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Excuse the vertical cell phone shot, it’s bad and I feel bad. I’m considering how to design this space to be a map that’s fun to play on multiple times, and that while I may very slightly tweak it, will look mostly the same for months or years. This mostly-static design lets me make all of the terrain elements look intentional, not plopped down, really make the whole think look like an intentional space.

I need a more complete understanding of the game to accomplish this, but I don’t think it’s impossible. The fidelity of a minis game is lower than a video game, which makes the overall project easier. What I need is a good understanding of the various scenarios and how they interact with the game board. With luck, a single board will accommodate all of them, but we’ll see. I may be able to iterate on this in this space.

Here’s the layout I’m currently envisioning, with black boxes for structures (darker portions are the size of corner deployment zones):

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It’s a start. We’ll see where I end up.

Overwatch Part 1: Why Casual Is Better

Overwatch is Kind Of A Big Deal right now. Blizzard is breaking into a new IP and new genre with its super-stylized team shooter, and it’s a rather good game. It’s not a game for everyone, but I think it’s a game worth trying, because it does a bunch of things *just* differently enough to be compelling.

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Let me cut to the chase: Overwatch is Team Fortress 2 as done by Blizzard. Same bright colour palette, same stylized art, same overall sense of winking fun while also being a tight, well-tuned shooter. The main thing it adds to Team Fortress 2 is movement, which is significant. Lots of shooters have been playing with the idea of movement as a significant verb, and Overwatch is no exception– different characters move differently and this is extremely significant. I’ve talked before about how important new verbs are to games, and while certainly a newer game, Overwatch is more fun out the gate than TF2 was, and a huge part of that is that it adds that verb. Indeed, a lot of the gunplay in Overwatch is LESS satisfying than TF2, but it matters a lot less because there are other things going on.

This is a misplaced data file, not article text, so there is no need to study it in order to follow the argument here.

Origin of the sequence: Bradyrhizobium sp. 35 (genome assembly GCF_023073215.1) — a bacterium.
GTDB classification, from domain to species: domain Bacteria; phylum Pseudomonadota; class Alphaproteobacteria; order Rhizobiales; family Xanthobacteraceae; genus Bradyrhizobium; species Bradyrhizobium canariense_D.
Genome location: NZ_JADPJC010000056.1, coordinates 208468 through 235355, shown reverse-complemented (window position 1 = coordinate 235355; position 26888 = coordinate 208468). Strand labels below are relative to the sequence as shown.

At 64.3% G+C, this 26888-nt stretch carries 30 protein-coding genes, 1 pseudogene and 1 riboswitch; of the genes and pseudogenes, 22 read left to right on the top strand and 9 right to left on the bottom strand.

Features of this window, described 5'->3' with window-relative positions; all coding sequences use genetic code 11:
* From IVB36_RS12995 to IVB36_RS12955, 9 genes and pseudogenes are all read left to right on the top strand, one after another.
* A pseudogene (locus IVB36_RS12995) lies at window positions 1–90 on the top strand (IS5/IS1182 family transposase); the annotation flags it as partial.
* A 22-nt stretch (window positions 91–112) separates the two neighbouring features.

For a while, I’ve lamented that MMO game design has been co-opted by virtually every other genre out there while apparently learning nothing from the advances elsewhere in the industry. It’s not super surprising to me, then, that a game made by the company that basically defined MMOs for the last decade draws heavily on MMO design ethos. Overwatch feels more like a team PvP match in WoW than it does a more ‘traditional’ shooter. Working together is always important, but in Overwatch this is accomplished through abilities that work together in intuitive ways. Overwatch breaks its characters down into MMO-style roles, and even if the abilities and armaments of a given character aren’t immediately apparent, by seeing what role they’re labeled as, you can get a sense of how to play them. It’s very MOBA-esque, although significantly more intuitive than most MOBAs.

What really sets Overwatch apart, though, is the same thing that sets Heroes of the Storm apart: accessibility. Team shooters are hugely inaccessible games for the most part: an exercise in new player frustration as they die and lose repeatedly without a good sense of why or how to improve. This kind of frustrating experience is really bad for a game’s health, however much a certain player mentality really likes to say “oh, you gotta get your lumps in at first”. Trying to sell someone on something “fun” but telling them they’re going to have to suffer before they get to “the good part” is a fairly outdated mentality at this point, and Overwatch does everything it can to eliminate it.

Overwatch pops up helpful player tips constantly. It will give you tips on how to fight the character who just killed you, it will suggest team compositions, and it draws lines through the map at the start of the game so you know where you’re going. Map knowledge is important for playing the game well, but playing competently doesn’t require that you memorize every map before jumping in. Adding to this, the way maps connect together is intuitive– there aren’t a lot of obscure passageways to hunt down in order to reach hidden snipers.